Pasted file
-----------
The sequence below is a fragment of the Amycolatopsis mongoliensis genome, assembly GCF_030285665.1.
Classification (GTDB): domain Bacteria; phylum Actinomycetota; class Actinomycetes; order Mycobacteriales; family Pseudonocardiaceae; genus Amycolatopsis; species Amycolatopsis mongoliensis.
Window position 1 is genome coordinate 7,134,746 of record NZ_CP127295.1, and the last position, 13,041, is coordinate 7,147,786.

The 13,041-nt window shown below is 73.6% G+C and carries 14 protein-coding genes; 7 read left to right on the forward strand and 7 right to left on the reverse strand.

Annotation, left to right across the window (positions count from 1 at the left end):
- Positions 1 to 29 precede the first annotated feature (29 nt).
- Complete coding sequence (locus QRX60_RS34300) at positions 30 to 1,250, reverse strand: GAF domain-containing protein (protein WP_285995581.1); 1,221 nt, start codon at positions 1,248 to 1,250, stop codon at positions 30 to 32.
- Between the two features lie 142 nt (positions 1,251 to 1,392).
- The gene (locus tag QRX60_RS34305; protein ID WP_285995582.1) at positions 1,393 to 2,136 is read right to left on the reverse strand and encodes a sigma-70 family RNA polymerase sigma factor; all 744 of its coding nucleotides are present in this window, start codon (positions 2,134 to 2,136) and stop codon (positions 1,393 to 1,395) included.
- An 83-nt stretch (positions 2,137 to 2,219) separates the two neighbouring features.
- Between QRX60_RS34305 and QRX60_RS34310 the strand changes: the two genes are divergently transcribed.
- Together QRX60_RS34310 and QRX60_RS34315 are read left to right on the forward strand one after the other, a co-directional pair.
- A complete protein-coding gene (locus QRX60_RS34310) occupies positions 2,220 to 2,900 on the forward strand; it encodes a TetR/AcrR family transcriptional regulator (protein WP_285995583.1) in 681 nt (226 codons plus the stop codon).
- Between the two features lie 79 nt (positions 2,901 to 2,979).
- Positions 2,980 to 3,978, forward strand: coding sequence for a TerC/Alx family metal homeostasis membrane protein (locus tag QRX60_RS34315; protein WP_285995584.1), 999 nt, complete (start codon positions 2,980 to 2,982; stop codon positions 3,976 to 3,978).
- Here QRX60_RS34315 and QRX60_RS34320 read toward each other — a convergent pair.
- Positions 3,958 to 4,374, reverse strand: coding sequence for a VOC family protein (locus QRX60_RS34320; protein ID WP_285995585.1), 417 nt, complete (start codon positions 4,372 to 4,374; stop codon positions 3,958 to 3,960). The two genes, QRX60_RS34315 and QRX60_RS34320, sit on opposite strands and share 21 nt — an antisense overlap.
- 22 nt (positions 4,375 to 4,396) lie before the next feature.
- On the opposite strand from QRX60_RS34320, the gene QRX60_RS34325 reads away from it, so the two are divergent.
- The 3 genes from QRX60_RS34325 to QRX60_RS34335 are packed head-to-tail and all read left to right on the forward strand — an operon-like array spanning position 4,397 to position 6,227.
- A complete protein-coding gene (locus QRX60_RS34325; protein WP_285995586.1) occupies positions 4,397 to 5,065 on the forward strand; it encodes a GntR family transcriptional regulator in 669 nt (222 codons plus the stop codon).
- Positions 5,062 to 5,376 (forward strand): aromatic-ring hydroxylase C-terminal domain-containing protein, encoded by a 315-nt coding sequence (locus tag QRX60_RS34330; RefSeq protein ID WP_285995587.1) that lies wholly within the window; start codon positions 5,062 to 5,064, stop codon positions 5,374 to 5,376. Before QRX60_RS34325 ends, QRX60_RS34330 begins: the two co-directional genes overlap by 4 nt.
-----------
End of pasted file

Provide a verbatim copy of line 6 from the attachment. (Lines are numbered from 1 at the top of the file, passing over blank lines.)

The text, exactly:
- Positions 1 to 29 precede the first annotated feature (29 nt).